Guess not.  Rick Hendrick dropped $270,000 on a 1958 Corvette Friday at the Barrett-Jackson classic car auction in Scottsdale, Ariz., easily tops in class.  But there's a little more to the story. 

The car’s owner, Dan Akerson, also happens to be the CEO of General Motors.  Akerson was donating all proceeds from the sale to Habitat for Humanity and a project the organization is undertaking in the Detroit area.  Hendrick has a number of GM dealerships in his group and runs the lead Chevrolet Sprint Cup team in NASCAR, so he can be excused for perhaps overpaying for the ‘Vette (although in reality, probably not by much).  

He has a history of buying cars at the auction benefitting charities.  He bought another charity car earlier in the week and has spent more than half a million dollars this week with a couple days of auction still to go.  Hendrick – who was sitting with Reggie Jackson, a collector in his right – reportedly has about 300 cars in his private collection, more than half of them Corvettes.  With a recently introduced 2014 C7 Corvette C7 still on tap, he may not be done yet.

Monday, January 14, 2013

Vegas Bets On Johnson

Las Vegas odds makers have made Jimmie Johnson the early favorite to win the 2013 Sprint Cup championship, but 2012 champion Brad Keselowski is lurking not far behind.

JJ is an early favorite in Vegas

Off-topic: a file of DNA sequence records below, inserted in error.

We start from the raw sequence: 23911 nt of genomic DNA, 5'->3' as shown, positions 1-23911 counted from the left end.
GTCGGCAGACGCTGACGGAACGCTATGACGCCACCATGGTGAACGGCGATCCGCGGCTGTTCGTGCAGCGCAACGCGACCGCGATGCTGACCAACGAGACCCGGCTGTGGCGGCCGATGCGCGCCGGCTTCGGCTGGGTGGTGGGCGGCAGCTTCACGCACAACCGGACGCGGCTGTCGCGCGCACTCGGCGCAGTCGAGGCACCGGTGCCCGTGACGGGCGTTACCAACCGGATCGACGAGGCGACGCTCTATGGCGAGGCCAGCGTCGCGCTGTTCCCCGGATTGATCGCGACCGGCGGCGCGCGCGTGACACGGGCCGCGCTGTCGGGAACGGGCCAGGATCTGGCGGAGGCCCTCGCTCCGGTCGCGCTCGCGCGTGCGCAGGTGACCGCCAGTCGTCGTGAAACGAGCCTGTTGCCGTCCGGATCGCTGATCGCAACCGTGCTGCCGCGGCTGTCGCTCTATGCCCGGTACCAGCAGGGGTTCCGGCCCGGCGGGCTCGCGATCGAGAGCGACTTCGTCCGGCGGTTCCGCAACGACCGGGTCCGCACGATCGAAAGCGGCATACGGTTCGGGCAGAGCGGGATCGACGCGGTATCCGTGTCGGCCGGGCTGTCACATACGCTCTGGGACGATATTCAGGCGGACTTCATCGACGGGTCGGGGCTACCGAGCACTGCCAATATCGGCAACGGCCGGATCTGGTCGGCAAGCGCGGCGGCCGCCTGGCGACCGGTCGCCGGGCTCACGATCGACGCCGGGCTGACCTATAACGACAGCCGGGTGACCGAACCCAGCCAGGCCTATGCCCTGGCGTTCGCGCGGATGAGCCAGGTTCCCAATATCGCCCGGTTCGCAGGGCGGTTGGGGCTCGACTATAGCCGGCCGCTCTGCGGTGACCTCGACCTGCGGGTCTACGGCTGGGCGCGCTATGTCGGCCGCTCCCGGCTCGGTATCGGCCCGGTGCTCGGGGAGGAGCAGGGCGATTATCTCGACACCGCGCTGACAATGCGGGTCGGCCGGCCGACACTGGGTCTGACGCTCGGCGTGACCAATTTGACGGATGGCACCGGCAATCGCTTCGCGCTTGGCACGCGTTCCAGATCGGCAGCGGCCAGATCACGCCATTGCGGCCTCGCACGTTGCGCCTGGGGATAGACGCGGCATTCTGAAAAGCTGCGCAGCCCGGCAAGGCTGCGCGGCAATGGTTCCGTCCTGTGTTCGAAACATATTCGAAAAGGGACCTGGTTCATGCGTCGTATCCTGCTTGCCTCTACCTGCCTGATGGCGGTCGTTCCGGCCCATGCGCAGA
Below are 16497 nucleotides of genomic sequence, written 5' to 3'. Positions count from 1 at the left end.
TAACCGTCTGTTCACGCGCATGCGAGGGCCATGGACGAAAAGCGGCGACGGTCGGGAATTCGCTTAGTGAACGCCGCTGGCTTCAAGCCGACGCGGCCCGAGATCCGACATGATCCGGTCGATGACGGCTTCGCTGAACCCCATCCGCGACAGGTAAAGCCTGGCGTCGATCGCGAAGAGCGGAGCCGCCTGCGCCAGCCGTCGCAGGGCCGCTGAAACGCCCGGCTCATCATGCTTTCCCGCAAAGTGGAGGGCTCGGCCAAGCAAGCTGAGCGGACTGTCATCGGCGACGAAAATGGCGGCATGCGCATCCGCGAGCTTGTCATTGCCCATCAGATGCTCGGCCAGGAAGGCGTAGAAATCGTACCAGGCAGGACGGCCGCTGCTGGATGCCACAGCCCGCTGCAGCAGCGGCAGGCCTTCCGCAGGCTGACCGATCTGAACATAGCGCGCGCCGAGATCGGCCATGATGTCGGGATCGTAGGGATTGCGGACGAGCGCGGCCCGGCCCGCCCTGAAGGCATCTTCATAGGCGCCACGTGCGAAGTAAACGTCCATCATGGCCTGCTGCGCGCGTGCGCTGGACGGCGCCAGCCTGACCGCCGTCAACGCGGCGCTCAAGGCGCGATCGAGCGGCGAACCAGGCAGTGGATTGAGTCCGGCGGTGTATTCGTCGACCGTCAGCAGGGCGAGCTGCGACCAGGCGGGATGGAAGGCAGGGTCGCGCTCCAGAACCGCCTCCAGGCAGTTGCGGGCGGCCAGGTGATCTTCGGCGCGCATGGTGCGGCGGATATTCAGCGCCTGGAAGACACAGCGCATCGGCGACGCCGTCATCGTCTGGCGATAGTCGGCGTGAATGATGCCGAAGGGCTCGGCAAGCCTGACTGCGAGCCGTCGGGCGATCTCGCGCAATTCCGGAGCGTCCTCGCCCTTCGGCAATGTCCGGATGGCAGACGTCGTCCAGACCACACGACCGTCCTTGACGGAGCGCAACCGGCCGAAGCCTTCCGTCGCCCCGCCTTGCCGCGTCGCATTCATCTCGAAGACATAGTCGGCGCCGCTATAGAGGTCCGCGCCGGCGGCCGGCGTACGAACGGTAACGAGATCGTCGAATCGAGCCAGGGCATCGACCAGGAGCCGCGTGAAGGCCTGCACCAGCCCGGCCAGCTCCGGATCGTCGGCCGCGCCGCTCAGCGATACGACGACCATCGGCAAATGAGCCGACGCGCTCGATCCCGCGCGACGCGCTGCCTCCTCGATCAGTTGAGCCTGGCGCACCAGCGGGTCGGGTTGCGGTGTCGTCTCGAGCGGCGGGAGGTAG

The sports book in Ceasars Palace has made Johnson a 4-1 favorite to end his two-year drought.  Keselowski is at 5/1, Kyle Busch 7/1 and Denny Hamlin, Kasey Kahne and Jeff Gordon are 8/1.  Some of the very early money was being played on Busch and Gordon, both of whom have narrowed their opening odds.  Matt Kenseth and Tony Stewart are both at 10/1.  Dale Earnhardt, Jr. who opened at 15/1, is now 10/1 too, the biggest drop of any driver.
So have Junior’s early test sessions been so impressive that Las Vegas has narrowed the odds on him winning his first Cup title?  Hardly.  Just ask the 10 guys who went home with wrecked cars after the Daytona test.  But Vegas odds markers love balance even more than race car drivers.  Too many people were betting on Earndhardt compared to other drivers (what a shock!) at his early 15/1 odds.  So the odds were lowered.
Earnhardt, Busch and Gordon weren’t the only ones getting some early play.  Danica Patrick went from 200/1 to 180/1.  But the biggest mover has been Juan Pablo Montoya.  Like Danica, he opened at 200/1, but he’s now at 175/1.  Others of interest: Clint Bowyer, 11/1; Greg Biffle, 12/1; Carl Edwards, 12/1; Martin Truex, Jr., 15/1; Kevin Harvick, 18/1; Joey Logano, 40/1.

NOTE:  Looks like one of our 13 key questions for 2013 mentioned last week will soon be answered; Kyle Busch is expected to re-sign with Joe Gibbs Racing later this week. 

Monday, January 7, 2013

13 Key Questions For 2013

Kasey Kahne is an early 2013 favorite
With testing of the new 2013 Sprint Cup cars beginning in earnest later this week in Daytona, key questions remain loom for the coming year.  They include: